The Transportation-oriented post will come later this week. I assure you, you won’t be disappointed (by the post, at least).
For now, I’m afraid we have to feed the beast. You see friends, when a team releases renderings or the rare instances when a city releases an EIR, there’s always a surge of new info. Included in that dump are always new renderings. So let’s take a quick look at these and see what’s changed.
The first look is the one that’s probably getting the most attention. Unlike the previous renderings, the two-sided centerfield scoreboard is now gone, placed under the roof in the left field corner and apparently expanded. The roof slopes down from both left (long) and right (short) to a plaza in right field, which should allow for the installation of a normal batter’s eye instead of the “garage door” vision in center. Most of the other stadium details are the same. The transformation effectively takes the roof deck and rotates it 30 degrees clockwise while the second and field levels remain intact. As this is 40-55 acres we’re talking about, the park dimensions should remain fairly normal and shouldn’t be hemmed in by lot constraints. The club/press box area behind the plate stays where it is, creating an asymmetry when viewed from inside the bowl.
I imagine that some of the feedback was from fans who didn’t want to be sequestered in the upper deck if they had a low-cost ticket or pass. Moving the plaza to right field provides a new viewing area with a mild amount of terracing made necessary by dealing with sea level rise. It’s a good compromise, though the idea of a bustling area running from centerfield to Jack London Square is no longer a given thanks to the modified fan traffic flow. Naturally, there aren’t many seats in right field anymore. It’s unclear where the RF bleacher crew would be relocated. Keep in mind that this ballpark will have 15-20,000 fewer seats than the Coliseum, so relocations are inevitable.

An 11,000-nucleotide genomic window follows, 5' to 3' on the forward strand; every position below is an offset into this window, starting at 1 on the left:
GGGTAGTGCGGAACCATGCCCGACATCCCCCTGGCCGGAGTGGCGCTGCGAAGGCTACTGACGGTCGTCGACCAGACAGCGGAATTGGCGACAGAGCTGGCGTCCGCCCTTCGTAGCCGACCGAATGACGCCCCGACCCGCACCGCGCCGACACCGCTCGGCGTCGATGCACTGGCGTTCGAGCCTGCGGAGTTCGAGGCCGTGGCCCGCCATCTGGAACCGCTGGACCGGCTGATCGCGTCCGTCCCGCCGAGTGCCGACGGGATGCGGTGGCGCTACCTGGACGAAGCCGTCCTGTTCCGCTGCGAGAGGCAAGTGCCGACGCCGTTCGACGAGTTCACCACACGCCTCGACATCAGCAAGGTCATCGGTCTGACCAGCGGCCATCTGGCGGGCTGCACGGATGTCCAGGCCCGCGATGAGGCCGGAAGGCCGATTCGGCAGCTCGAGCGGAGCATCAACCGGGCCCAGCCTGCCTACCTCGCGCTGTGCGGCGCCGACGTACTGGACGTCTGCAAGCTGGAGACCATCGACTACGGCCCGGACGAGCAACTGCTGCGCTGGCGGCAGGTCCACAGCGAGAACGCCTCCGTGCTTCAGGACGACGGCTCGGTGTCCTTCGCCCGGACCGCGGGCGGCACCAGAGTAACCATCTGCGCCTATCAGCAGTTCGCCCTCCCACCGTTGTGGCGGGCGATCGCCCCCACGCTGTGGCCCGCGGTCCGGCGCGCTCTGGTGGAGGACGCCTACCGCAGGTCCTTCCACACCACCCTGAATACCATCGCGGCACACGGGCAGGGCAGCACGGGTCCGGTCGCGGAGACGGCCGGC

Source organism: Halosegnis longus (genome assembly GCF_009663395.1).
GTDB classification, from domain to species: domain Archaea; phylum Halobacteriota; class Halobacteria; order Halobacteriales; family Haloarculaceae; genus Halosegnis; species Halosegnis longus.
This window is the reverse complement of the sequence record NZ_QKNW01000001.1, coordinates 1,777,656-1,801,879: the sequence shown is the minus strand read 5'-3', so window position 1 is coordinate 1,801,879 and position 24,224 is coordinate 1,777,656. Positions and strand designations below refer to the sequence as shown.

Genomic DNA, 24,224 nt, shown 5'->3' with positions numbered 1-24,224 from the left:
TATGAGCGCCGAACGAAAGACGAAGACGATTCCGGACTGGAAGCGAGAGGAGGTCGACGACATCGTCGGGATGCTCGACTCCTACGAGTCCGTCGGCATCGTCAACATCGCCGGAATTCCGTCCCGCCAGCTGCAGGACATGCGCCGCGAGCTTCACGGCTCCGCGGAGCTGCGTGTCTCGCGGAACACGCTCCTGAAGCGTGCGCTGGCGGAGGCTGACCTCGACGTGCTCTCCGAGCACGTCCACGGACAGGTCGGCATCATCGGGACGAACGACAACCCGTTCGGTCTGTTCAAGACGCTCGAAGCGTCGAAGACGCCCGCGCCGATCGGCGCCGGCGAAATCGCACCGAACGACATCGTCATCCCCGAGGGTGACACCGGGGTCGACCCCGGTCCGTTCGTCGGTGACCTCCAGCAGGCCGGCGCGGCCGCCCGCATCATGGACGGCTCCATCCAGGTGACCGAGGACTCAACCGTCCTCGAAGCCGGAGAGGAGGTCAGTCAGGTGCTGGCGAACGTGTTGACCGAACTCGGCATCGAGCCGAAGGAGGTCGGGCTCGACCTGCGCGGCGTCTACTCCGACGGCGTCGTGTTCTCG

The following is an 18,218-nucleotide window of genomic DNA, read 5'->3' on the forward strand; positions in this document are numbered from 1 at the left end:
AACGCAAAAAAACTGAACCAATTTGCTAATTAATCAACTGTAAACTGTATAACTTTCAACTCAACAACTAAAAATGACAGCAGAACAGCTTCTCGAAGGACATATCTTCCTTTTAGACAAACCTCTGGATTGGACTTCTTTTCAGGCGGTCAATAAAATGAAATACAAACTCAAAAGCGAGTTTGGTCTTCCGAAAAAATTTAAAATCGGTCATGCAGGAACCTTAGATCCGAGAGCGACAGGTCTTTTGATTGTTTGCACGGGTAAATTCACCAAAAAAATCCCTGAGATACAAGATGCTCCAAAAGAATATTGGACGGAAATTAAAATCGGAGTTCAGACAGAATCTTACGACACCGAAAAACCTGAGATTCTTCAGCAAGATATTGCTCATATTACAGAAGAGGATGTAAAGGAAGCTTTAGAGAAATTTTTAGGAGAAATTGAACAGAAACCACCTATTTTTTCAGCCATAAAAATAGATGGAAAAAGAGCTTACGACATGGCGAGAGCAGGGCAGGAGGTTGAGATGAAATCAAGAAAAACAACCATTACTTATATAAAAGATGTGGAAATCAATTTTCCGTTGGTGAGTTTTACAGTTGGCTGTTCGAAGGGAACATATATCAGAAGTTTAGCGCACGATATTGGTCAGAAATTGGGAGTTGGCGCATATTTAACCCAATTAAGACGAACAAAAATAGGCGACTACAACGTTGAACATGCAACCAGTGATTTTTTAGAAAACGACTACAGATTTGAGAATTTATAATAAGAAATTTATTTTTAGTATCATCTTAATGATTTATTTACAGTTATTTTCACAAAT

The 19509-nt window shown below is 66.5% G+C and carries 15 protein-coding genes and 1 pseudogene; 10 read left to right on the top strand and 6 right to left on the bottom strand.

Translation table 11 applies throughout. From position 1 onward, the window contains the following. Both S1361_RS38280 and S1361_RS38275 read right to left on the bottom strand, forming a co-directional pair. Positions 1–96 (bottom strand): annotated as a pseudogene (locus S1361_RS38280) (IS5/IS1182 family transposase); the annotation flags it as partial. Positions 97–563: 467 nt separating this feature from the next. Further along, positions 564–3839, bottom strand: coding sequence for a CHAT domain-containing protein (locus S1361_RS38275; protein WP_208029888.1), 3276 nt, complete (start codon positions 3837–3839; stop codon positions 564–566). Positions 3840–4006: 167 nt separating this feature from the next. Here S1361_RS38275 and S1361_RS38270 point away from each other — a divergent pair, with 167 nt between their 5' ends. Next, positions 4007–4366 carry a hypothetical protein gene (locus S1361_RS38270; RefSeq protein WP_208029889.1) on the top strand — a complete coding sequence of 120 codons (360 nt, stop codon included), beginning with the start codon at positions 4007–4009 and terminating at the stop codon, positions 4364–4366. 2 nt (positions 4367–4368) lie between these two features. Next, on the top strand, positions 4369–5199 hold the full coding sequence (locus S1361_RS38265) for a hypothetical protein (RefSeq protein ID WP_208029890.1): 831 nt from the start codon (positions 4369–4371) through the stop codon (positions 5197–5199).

I can’t tell what those smaller disc-shaped things are on the roof deck. Concession stands? Cabanas?
While RF is reduced, LF is expanded. Will lower LF be a premium section as seen in most new ballparks? Or a traditional general admission bleacher-type section? Perhaps RF is the bone thrown to the cheap seat fans: Yes, you can sit or stand here with your flags, but you will be further away from the action. Cost of doing business, sorry.
There’s still a bunch of high-rise buildings behind (to the west) of the stadium. The A’s remain committed to creating a buffer between that residential/commercial district and Schnitzer Steel, which recently went through its own drama. I still think of a hypothetical sales pitch in one of the high rises:
SALES GUY: So you’d like to check out one of our units?
PROSPECTIVE BUYER/TENANT: Yes, one with a view of the ballpark.
SG: Oh, sorry, those were all reserved in the first phase. Would you like to look at a unit on the other side facing west? It has great views of Alameda and San Francisco
PB/T: Doesn’t that face the scrap metal recycling facility?
SG: It sure does. Just pick a unit high up and don’t look down from the balcony. But if you do, there’s a nice grove of trees to act as a buffer.
PB/T: A buffer from what?
SG: Oh, nothing.
PB/T: Where do I sign?
Do you know of luxury housing that’s a deep fly ball away from a recycling plant? Because I would love to know about it.
There’s more to discuss in the coming days. Besides transportation, I’ll cover the façade, the theater component, and site cleanup.
Until then, watch Brodie Brazil’s “tour” of the renderings.